Bio-CNG incentives to usher paddy stubble-based green projects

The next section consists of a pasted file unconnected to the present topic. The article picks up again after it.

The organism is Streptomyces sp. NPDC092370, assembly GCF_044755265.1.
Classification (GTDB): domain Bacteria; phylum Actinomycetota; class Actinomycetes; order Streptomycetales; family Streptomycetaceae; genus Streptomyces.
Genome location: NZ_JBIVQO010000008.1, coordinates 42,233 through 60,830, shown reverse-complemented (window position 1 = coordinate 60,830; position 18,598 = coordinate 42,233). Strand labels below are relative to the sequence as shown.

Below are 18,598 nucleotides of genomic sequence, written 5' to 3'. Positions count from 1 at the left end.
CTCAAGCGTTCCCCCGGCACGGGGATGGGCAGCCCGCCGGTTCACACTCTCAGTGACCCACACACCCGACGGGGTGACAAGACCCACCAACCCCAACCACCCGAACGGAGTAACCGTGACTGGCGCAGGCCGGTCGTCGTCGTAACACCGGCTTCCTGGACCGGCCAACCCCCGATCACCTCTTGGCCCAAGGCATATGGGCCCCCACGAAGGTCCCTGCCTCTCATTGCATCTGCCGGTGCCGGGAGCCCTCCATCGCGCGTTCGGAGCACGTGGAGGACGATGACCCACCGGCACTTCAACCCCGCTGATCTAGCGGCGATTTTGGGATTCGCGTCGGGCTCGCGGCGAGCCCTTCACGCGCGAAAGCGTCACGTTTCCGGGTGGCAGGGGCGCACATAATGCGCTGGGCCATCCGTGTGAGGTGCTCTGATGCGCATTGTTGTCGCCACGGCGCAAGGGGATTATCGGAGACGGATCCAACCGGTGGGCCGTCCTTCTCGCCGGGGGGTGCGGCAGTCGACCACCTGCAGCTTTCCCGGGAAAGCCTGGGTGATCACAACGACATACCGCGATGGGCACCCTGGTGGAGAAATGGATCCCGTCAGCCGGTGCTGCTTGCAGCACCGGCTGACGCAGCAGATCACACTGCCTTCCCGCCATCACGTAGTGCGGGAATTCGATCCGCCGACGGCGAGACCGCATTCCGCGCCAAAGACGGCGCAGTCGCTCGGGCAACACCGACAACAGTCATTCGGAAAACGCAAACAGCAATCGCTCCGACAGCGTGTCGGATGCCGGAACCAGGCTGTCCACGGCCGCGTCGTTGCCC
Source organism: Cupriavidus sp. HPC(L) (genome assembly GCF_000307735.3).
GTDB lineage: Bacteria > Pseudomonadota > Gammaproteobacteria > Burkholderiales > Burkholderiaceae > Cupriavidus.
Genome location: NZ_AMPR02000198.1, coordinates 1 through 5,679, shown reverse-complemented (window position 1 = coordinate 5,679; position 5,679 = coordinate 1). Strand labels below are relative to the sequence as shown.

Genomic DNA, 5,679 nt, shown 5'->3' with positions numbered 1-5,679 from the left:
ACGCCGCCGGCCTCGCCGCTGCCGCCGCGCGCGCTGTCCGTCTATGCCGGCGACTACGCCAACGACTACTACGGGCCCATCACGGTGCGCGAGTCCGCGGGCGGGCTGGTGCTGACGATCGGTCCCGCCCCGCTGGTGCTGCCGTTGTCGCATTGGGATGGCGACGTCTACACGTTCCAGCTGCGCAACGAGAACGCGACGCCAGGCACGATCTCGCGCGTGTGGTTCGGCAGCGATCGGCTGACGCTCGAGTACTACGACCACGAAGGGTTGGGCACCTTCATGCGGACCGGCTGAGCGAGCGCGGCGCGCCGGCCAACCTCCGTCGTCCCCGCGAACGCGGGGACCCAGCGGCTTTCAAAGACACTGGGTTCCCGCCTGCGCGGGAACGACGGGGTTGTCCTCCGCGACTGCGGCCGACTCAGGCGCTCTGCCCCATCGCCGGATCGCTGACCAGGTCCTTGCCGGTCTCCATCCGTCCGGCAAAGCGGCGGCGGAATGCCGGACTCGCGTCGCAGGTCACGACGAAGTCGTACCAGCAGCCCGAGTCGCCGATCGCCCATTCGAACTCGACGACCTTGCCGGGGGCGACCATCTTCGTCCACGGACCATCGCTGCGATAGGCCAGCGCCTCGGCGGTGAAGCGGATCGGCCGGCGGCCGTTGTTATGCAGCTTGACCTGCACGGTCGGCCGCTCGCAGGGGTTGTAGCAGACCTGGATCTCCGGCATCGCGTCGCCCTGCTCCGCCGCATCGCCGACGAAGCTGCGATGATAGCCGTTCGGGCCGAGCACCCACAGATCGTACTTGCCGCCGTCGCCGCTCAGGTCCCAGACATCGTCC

Paddy and wheat stubble, the burning of which is blamed for the toxic smog that blankets Delhi every winter, is set to fuel a green initiative. Haryana and Punjab are expected to see investor interest in bio-CNG plants using paddy and wheat straw, thanks to the central government’s October 1 announcement of incentives for utilising an agriculture residue that has of late become a major environmental concern. Apart from generating green fuel, such projects will also produce high-quality manure and extra income for farmers. The policy announced by oil minister Dharmendra Pradhan offers Rs 46 per kg of bio-CNG made from paddy stubble and a subsidy of Rs 7 crore if a project uses 70 tonnes per day of stubble. The tariff is highly viable in itself and the subsidy is an icing on the cake,” said Sanjeev Nagpal, managing director of Chandigarh-based Sampurn Agri Ventures, which runs the only operational paddy straw-based CNG plant in the country. The company is shortly doubling its capacity to 40 tonnes of straw in response to the new incentives, Nagpal said. Around 30 million tonnes of paddy stubble is generated each year in Punjab and Haryana in October and November. Almost 80-90% of it is burned in fields,” said Nagpal, who played a role in the shaping of the new policy. He said there could be 400-1,000 plants to make bio-CNG. This would add to the income of farmers and help replace existing polluting fuels. A tonne of paddy straw generates 112 kg of CNG, he said. “We are currently buying paddy straw at Rs 2 per kg and a plant will be financially viable even after factoring incremental increase in its price,” he said. Nagpal is in talks with investors to set up a string of bio-CNG projects. A day after the announcement of incentives for bio-CNG, Mahindra Waste to Energy Solutions Ltd, a subsidiary of Mahindra & Mahindra, signed a memorandum of understanding with the Government of Punjab for setting up a unit for making bio-CNG and organic fertiliser from paddy straw. The company plans to invest Rs 17 crore in a pilot bio-methanation project that will use 10,000 tonnes of paddy or wheat straw a year. The company is coming up with a CNG-based tractor and the project is in sync with the product,” said an executive at Mahindra Tractors, another unit of the Mahindra Group. Oil marketing companies including Indian Oil Corporation have already inked MoUs with Punjab and Haryana to buy bio-CNG. Nagpal, who had developed machinery for bio-CNG projects, said a village-scale project could cost around Rs 35 lakh to set up. “Incorporation and mulching of stubble releases methane and is also environmental hazard,” he said, adding that farmers would benefit from the project because the manure produced in the process is of high quality. “One kg of this manure equals the potency of 30 kg of cow dung manure and the presence of 17 different elements (in it) has been validated by Punjab Agriculture University,” Nagpal said.